It has always been in its location and in the early years the first team was organized by Elmer Smith with five of his sons playing. The improvement of lights had been added.
Wewela being in need of a community hall put their efforts together in 1926 and built the hall.
The trees around the park were planted by Charles St. John. The lilacs were planted by Wm. Weickum in approximately 1930 and brought by horse back from the George Weickum homestead. A large bandstand, build after 1927, stood on the south end of the park.
It organized by George Weickuym would play here many Saturday nights. Some members of the Wewela Band were Tom Bowles, Paul Grieau, Henry Grieau, John Wahe, Mr. McPhadden, Floyd Achenback, Orie Kenaston, Millie Kenaston, Jim Kenzer, Bic Weickum and Bill Weickum. Vic Weickum remembers playing on this stand and receiving a silver dollar from Mr. Mullen for payment. The coin he still has. George Weickum later formed a band called the Hungry Five consisting of George, Vic, Bill, Weickum, Henry Grieau and John Wahe. George Weickum traveled from Mills, Nebraska to the Black Hills playing his fiddle and came to Wewela in 1909 to homestead. He was also the band teacher in Colome.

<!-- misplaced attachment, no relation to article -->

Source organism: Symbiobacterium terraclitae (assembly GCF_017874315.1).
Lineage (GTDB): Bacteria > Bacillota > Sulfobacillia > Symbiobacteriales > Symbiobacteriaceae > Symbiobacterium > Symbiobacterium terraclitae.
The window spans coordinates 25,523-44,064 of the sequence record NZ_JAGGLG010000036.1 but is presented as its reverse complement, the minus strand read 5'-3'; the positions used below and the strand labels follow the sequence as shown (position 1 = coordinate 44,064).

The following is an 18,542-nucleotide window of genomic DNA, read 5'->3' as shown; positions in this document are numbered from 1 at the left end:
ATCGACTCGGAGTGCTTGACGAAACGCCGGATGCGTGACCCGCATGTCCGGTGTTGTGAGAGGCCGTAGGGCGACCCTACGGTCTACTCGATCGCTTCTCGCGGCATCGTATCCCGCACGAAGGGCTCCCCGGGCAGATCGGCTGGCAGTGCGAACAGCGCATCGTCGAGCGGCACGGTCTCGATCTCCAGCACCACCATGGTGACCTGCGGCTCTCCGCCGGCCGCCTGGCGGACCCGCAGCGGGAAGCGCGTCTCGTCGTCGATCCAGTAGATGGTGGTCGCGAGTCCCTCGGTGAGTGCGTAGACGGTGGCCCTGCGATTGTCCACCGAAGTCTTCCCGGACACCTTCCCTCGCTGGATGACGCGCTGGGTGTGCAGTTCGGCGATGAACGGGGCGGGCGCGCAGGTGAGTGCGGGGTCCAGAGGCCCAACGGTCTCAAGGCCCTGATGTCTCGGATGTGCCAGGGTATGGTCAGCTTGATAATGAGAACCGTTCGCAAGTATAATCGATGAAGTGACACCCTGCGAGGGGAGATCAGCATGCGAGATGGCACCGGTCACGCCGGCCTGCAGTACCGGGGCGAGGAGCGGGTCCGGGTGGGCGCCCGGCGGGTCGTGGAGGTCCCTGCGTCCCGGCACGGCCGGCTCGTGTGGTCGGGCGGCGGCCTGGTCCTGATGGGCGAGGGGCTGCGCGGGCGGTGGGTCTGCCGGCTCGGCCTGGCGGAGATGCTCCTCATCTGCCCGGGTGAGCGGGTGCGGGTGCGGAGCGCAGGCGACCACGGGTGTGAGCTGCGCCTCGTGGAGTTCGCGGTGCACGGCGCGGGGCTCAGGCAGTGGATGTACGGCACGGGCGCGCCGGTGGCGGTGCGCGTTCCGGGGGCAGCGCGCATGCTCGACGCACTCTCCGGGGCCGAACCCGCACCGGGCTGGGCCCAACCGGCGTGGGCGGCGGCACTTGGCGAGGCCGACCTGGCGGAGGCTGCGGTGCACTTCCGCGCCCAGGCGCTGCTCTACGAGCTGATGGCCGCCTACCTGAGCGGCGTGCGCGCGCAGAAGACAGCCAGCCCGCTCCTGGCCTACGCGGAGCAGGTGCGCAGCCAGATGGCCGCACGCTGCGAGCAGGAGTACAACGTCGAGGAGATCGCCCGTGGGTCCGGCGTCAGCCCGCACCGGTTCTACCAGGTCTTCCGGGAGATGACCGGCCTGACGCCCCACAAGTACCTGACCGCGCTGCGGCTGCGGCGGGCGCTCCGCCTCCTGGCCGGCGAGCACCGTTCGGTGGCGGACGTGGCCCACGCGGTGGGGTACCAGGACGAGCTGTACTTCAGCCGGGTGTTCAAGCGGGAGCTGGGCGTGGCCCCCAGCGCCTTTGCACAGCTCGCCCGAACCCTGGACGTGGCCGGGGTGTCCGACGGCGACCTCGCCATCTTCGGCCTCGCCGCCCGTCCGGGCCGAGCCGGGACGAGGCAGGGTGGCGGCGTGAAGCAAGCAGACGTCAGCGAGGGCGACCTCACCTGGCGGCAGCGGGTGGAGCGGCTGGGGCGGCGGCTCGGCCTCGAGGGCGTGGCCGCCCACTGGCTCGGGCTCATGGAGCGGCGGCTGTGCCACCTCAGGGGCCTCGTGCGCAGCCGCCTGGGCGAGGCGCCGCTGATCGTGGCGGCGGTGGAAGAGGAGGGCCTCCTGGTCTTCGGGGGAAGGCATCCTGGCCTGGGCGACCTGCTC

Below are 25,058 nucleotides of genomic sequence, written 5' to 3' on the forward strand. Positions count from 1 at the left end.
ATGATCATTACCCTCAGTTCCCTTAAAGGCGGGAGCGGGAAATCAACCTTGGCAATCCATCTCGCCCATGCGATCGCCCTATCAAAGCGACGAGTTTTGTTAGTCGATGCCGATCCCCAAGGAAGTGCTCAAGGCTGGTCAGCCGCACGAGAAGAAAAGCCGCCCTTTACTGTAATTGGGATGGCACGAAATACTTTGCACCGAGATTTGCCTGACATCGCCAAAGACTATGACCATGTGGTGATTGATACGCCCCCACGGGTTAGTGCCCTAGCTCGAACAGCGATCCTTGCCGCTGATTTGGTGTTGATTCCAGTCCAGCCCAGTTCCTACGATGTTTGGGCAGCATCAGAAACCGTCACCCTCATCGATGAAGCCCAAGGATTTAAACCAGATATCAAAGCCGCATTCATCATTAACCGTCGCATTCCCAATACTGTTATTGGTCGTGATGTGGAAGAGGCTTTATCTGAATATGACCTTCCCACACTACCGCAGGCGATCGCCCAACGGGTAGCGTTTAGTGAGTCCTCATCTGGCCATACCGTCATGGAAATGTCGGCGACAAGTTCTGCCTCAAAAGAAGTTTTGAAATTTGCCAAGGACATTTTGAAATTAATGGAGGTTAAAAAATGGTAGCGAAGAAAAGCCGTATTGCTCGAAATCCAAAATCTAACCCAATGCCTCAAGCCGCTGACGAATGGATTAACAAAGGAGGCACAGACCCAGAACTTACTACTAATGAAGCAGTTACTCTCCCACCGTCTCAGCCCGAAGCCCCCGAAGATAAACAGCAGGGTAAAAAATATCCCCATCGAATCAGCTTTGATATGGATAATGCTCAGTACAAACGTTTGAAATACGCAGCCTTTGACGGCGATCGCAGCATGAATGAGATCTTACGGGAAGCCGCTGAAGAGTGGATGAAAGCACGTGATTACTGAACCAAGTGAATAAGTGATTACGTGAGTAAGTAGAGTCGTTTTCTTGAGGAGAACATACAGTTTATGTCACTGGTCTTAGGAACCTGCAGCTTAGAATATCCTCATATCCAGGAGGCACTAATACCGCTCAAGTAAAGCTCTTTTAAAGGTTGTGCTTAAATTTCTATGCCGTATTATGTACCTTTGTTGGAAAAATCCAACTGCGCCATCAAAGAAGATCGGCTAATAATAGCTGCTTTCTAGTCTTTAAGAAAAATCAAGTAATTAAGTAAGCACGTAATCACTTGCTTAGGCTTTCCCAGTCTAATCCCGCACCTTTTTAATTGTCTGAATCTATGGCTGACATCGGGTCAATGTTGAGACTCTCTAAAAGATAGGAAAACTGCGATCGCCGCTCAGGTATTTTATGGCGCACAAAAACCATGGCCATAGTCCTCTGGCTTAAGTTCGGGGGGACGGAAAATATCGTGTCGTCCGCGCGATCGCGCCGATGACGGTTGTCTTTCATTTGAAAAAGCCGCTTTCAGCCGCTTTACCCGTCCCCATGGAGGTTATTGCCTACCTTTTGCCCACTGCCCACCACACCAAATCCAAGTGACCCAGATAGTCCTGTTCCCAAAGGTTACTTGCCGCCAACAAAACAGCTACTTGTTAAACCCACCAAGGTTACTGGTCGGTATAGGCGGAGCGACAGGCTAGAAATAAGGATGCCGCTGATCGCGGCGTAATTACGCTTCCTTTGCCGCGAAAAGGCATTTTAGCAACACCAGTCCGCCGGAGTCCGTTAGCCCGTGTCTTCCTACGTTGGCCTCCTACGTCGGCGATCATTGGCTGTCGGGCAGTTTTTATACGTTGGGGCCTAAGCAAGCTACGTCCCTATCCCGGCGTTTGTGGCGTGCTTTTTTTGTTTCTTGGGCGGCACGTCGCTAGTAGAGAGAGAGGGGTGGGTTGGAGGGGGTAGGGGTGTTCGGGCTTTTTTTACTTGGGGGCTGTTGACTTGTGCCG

Dr. Haggard practiced from this building. The Kenaston Store was destroyed by fire.
The Congregational Church currently stands in its place. Mr. Madsen died of pneumonia and the store was then run by Axel Holst. Mr. George Mullen later managed the store.